Put the headline there and then add a short paragraph, a couple of sentences, that speaks to your ideal customers in a way that makes it clear you understand their needs and, again, that lets them know you have the solution they’re looking for. Then you’ve got your headline there. You’ve got one brief paragraph or so that speaks to your clients, offers them the solution. Then you could have a line that says, “Hi, we’re Atom Prints Fine Printing” and then just have that copy that you have already there. Those two short paragraphs, they’re fine. Then maybe you could put this quote. You could leave it bold like this and bigger font, and then just put it down here, is what I’m thinking.
What I would also do in this section here, before you get to where you can click on these items, here I would put a big call to action, at least bigger than this copy here, that says something like, “Click on the images below to learn more” because even though it seems obvious to us what you do, it’s obvious that you click on these things, but online it’s really important to use a call to action to tell people exactly what you want them to do next. Right here you might put something like … Let’s see. You could put, “Click on the images below to learn more or contact us here to ask a question.” Then the, “Ask a question” would hyperlink over to your contact page. Again, that call to action here could be, “Click on the images below to learn more or contact us here to ask a question” and then hyperlink over to your contact page.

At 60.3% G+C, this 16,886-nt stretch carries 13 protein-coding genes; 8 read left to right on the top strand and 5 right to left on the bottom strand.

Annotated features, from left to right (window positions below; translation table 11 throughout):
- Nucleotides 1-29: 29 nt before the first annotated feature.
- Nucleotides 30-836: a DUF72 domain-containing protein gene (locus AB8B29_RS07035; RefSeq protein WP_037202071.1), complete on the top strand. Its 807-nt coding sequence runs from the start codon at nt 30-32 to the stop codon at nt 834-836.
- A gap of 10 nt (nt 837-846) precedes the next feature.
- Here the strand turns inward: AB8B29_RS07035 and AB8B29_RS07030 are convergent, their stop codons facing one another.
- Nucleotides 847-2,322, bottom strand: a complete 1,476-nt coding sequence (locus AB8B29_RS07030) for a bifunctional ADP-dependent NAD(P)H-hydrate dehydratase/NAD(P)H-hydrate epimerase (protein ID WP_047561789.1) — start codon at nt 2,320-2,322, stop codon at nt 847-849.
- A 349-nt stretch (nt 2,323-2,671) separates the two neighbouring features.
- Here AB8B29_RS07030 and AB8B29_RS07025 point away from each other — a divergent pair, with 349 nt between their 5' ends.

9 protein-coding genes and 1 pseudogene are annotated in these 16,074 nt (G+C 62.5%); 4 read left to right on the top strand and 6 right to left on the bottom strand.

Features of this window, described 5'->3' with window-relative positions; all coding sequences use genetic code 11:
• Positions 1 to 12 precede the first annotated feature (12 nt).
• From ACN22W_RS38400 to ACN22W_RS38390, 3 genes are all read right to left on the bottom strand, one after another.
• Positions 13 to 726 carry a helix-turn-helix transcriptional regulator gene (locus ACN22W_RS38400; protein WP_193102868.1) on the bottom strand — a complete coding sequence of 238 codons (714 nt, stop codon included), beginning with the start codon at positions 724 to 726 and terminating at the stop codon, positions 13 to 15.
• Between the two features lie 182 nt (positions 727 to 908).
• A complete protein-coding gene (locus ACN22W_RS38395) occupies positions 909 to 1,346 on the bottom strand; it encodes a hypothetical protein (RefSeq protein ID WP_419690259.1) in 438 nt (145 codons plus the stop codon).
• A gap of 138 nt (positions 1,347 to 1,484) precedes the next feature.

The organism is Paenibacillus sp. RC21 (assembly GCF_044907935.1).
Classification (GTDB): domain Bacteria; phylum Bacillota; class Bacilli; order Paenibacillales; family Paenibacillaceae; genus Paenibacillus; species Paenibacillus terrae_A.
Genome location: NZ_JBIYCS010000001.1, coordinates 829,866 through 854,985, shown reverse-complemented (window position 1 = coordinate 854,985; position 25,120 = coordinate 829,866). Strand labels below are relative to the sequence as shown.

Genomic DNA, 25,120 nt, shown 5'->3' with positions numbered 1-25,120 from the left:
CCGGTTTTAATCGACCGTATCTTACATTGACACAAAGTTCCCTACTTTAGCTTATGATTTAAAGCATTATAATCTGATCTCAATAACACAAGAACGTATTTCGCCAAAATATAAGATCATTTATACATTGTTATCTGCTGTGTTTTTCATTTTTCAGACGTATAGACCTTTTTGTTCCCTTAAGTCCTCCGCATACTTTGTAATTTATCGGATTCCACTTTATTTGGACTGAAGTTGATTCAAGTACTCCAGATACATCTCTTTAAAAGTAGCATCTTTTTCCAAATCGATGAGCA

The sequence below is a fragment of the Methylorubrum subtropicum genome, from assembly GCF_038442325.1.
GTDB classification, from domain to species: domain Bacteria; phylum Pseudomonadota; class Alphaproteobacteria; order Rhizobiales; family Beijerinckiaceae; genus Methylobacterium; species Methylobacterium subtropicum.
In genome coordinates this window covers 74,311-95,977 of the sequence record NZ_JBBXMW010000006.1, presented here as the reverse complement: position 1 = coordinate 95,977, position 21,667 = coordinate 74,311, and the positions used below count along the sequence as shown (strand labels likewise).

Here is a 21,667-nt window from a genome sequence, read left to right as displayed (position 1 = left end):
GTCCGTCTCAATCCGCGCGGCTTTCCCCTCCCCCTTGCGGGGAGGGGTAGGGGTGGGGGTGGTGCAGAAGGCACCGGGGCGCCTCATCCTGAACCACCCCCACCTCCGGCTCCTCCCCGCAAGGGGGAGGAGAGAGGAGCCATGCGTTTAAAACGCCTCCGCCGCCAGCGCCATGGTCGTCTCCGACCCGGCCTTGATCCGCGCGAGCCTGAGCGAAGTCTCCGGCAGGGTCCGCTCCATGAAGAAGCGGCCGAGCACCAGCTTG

I think that’s always a nice touch because it shows you care about your customers and it just makes your business seem more warm, approachable and overall more customer-centric when you offer them multiple opportunities to get in touch if they have a question. Not a lot of businesses do that, so that will help you stand out as well. Here, let’s see. You scroll down. There’s a lot of things people can do. There’s a lot of actions people can take. That’s fine. Depending on your goal for this page, you want to be sure to have a call to action that guides your web visitors and potential customers what you’d like them to do next. As we said about putting a call to action here to make it clear, what you want them to do, and then ask yourself what the number one thing you want people to do as a result of looking at your homepage.
Do you want them to inquire about your services overall? Do you want them to check out a specific service? Do you want them to call you with a question? Do you want them to fill out your contact form on your contact page? Whatever that answer to the question of, “What is it you want your web visitors to do after looking at your homepage?” make your call to action specific to that. Guide them to do that thing, whatever it is you most want them to do. Scrolling down here, let’s see. One thing I would do here, again, right here above your social icons, is I would put an additional call to action that’s very similar to the one we talked about above. Here it would be worded slightly differently and it would say maybe, “Click on the images above to learn more or contact us here to ask a question” again, linking over to your contact page.